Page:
I guess I would fly anywhere for a laugencroissant, but you are right: the Berlin hospitality is the best. Last time I was there a friend of a friend (who I had just met) insisted on packing a lunch for me to take on the train. Into a bag he placed a bottle of wine and some apples, and then he sliced open two pretzel rolls. Inside each roll he put a few handfuls of meat and a giant slab of butter. Wrapping it all up he said “we Germans use butter like a cheese.”

  • anna
    March 25, 2010 11:31am

    I would rather not take offense at those teenagers running through the Holocaust memorial. What it stands for must certainly be respected and remembered. But those kids have no idea. One day, they might learn about it. In the meantime, it is what it is, a visible part of Berlin’s cityscape, and thank goodness it is there.

  • susi in the jungle
    March 25, 2010 11:38am

    Oohhh i miss Berlin and Germany, must go back to visit my family soon, cousins there waiting!

  • March 25, 2010 12:13pm

    I love Berlin and love the foods, and agree with everything you said, especially:

    you have to learn more about senf (German mustard!)

    I can’t believe you didn’t return to Paris with a suitcase of senf, Moi fave is Handlmaiers, sweet and spicy, and I love the toothpaste-shaped tubes of mustard, so convenient for picnics.

    I love spicy German ketchup, but German mustard: on meats, breads, cheeses, for cooking is the best, hands down. btw you can buy several varieties in Paris, there’s a Bavarian deli in the Ternes marche. I lived in Paris 7 years, j’adore les moutards, but try the German mustards!

  • lil ol me
    March 25, 2010 12:21pm

    Thanks for another wonderful post, David. Very interesting, well written, and fantastic photos.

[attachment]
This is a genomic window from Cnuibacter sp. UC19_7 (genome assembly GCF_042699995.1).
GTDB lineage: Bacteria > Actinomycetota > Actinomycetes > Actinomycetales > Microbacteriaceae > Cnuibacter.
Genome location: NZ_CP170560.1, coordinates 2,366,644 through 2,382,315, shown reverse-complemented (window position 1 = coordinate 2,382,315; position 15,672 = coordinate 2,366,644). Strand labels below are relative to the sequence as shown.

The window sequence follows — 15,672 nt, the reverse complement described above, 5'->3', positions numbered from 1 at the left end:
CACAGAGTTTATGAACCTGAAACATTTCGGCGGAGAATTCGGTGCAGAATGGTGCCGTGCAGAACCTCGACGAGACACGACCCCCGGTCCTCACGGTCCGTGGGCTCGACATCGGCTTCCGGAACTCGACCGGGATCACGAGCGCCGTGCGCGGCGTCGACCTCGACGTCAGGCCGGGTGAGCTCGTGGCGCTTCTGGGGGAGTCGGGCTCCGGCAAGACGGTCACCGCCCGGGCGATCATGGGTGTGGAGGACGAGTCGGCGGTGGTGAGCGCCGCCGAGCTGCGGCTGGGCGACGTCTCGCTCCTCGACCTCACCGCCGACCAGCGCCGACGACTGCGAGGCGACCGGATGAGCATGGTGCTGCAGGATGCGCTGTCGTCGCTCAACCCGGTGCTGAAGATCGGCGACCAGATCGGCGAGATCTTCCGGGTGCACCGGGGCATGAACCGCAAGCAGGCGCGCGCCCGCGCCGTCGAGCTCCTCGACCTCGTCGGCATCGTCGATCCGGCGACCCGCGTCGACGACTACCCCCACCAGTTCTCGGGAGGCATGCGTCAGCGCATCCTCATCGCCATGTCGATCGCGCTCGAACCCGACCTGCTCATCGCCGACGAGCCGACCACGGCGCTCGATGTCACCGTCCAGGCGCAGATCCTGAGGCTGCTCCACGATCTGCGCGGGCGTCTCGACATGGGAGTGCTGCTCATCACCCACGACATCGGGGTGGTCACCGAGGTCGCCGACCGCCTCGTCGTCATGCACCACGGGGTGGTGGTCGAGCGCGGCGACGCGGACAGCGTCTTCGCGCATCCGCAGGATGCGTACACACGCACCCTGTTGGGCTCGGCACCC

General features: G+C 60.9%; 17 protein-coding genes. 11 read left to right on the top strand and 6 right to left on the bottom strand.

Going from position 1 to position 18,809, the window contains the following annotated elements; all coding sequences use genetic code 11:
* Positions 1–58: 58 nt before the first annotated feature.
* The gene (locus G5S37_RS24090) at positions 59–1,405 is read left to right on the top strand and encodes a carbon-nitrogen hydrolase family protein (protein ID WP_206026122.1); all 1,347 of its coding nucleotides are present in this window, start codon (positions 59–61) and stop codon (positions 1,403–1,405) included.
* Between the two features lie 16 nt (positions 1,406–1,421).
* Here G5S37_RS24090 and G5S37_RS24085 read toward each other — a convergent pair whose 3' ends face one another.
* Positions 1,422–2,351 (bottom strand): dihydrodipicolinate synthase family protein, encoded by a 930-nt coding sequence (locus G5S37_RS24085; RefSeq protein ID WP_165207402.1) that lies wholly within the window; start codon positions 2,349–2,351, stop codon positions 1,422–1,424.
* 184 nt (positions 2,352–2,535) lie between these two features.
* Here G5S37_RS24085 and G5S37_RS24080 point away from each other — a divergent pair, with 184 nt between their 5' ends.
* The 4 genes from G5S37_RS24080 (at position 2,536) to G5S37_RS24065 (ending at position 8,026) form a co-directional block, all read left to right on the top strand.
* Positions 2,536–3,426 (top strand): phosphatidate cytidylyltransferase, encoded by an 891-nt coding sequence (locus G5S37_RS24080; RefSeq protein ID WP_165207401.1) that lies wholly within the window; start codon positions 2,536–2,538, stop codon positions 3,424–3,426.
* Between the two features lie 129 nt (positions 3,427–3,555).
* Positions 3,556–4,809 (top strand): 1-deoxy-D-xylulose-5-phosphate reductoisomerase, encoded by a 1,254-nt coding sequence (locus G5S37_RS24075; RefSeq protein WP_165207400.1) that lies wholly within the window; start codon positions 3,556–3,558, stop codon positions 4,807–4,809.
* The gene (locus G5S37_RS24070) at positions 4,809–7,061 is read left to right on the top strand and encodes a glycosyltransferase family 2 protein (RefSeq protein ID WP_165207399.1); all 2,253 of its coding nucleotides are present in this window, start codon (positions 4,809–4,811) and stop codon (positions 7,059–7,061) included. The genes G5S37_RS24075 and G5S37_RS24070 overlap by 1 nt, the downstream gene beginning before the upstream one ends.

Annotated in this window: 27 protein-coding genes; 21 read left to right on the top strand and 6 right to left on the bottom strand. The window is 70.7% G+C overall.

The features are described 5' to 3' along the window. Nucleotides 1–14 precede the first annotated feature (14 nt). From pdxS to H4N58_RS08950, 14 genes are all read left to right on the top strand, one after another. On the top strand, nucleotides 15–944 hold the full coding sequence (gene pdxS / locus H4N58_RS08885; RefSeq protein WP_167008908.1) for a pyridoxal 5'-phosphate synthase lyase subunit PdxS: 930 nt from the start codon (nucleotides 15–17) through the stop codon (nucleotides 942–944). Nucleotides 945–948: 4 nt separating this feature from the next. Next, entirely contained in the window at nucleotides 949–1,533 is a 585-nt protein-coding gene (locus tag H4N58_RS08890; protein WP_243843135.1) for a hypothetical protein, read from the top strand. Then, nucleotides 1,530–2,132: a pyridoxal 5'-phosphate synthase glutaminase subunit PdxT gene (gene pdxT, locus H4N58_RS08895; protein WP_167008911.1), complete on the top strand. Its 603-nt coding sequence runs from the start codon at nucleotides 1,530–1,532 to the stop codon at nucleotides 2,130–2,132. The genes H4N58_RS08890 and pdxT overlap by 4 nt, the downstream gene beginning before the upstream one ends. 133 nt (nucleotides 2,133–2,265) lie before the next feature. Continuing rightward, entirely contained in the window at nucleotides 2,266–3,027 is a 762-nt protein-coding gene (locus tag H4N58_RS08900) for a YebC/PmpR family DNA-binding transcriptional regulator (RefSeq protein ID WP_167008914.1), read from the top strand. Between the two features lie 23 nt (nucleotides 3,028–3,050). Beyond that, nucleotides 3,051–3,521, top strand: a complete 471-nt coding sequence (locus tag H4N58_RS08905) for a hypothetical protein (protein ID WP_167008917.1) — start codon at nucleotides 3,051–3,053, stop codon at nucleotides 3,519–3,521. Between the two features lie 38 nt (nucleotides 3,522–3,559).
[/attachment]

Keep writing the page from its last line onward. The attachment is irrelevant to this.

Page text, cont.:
• Susan
    March 25, 2010 12:42pm

    I’m surprised that you weren’t sure about Berlin being a possible gastroniomic destination. Paris’ gastronomy (aside from the fashon industry) is partly a reflection of the best of France as a whole, is it not? When I think of the renowned delicatesen foods in NYC (that I’ve only heard about as well), I think of all of Germany and the rest of the old Eastern Bloc countries. Berlin would be a natural destination for many that would visit Germany on those whirlwind tours that the travel industy arranges for tourists. I think they would expect to find the finest of the countries foods showcased by many speciality shops there . The cured meats and sausages, cheeses, breads and pastries I’ve sampled are memorable and I’ve sampled many of those foods where I grew up very near DC. My father was very partial to them, probably from his war experiences, and knew the best places to get them, but I imagine those probably paled incomparison. (but then I have to imagine a lot, never having visited!) I guess my upbringing has always made me curious to visit that part of Europe for the food as well as the history.

  • Anne
    March 25, 2010 12:43pm

    David, I’ve never commented on your blog before, but this post made me want to head immediately to the airport. I spent a summer in Berlin when I was in college, and I absolutely fell in love with the city. Thanks so much for your post — it reminded me of all the wonderful things I love about Berlin.

  • Catherine
    March 25, 2010 12:51pm

    Wonderful post! I’ve never had the urge to go to Germany, but now I’m not so sure. . . That cheesecake is the tastiest looking thing I’ve ever seen–except maybe the laugencroissant.

  • March 25, 2010 12:56pm

    What a fabulously detailed and expressive review of Berlin! My sister has always raved about it but I’ve never been: now I’ll have a foodie’s abridged guidebook to take with me if I ever do!

    I also enjoyed your description of the German language as being part of their famed efficiency…I always found it a maddening mouthful when I learned it growing up.

    I love the idea of this kind of city review…I should do this more often when I travel!

  • Sonja
    March 25, 2010 1:19pm

    Hey David – beautiful post on Berlin!
    just my two (german) cents…A REAL currywurst cannot be had without the ketchup – it’s kinda part of the deal!
    If you do not like the ketchup just go for a regular Bratwurst with Senf – really good stuff too ;)
    And just to mention – there is a small typo here… It’s Rogacki not Rognacki – and that store I love even more than the KaDeWe. Truly the best produce and well chosen too without being completely overwhelming.
    But all in all I am just happy to see you had fun. Keep up the great blog (…and try to visit the Winterfeldmarkt next time… ;) )